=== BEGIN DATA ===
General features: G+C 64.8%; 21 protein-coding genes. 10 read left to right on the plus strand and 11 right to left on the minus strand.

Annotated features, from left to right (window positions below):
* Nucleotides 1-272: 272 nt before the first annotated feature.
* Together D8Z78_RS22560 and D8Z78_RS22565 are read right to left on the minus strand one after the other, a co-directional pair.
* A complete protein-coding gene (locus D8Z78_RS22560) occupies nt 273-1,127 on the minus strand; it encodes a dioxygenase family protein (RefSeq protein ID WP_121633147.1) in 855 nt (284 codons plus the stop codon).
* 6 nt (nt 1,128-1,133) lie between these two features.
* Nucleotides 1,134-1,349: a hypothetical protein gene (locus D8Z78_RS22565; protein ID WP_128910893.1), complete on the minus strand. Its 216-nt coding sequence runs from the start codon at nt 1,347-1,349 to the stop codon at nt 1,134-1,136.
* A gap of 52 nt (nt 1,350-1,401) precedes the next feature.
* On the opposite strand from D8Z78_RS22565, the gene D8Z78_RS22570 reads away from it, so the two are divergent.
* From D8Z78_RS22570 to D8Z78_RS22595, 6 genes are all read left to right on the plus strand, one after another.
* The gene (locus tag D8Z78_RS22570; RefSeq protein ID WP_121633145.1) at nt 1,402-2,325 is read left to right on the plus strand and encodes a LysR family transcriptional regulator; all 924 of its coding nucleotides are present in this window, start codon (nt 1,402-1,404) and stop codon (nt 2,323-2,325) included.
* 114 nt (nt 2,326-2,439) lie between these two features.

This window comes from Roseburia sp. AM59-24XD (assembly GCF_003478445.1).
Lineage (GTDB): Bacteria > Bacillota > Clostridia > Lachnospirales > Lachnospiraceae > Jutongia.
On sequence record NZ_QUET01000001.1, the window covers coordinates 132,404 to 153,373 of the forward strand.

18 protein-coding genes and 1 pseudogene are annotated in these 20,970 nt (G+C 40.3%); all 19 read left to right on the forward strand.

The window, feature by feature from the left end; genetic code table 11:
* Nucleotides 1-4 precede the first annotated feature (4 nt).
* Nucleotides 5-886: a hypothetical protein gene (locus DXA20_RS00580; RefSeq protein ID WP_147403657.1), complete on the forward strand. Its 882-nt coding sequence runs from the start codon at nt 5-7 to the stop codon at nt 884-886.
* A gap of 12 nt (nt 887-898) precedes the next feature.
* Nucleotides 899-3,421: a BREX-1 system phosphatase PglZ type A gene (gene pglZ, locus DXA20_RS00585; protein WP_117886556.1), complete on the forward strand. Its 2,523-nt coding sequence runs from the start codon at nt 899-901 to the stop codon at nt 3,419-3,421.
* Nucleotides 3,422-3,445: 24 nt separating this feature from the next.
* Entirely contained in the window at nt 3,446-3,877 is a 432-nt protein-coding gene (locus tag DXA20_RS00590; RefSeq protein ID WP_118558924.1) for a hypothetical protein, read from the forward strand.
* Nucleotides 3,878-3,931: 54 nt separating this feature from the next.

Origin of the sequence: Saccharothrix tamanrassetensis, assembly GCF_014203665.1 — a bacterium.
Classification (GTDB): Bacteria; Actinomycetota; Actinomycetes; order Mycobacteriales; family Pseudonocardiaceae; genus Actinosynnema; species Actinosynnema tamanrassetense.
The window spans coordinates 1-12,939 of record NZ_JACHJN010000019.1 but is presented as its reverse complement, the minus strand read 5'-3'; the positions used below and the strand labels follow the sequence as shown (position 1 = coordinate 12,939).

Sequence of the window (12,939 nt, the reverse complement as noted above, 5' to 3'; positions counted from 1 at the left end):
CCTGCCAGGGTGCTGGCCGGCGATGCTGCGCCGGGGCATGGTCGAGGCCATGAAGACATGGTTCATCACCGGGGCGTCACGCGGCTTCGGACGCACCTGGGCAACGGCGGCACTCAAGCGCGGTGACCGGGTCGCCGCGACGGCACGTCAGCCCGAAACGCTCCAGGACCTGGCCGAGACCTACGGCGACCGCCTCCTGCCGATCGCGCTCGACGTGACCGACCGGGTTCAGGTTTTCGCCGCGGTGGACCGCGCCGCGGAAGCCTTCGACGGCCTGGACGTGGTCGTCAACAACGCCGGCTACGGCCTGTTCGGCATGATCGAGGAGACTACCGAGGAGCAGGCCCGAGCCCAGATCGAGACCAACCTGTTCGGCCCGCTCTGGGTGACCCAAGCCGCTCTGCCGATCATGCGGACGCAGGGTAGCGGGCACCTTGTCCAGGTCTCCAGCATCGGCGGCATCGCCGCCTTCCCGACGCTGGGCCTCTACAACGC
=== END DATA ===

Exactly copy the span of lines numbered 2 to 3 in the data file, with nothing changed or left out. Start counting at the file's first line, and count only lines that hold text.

Annotated features, from left to right (window positions below):
* Nucleotides 1-272: 272 nt before the first annotated feature.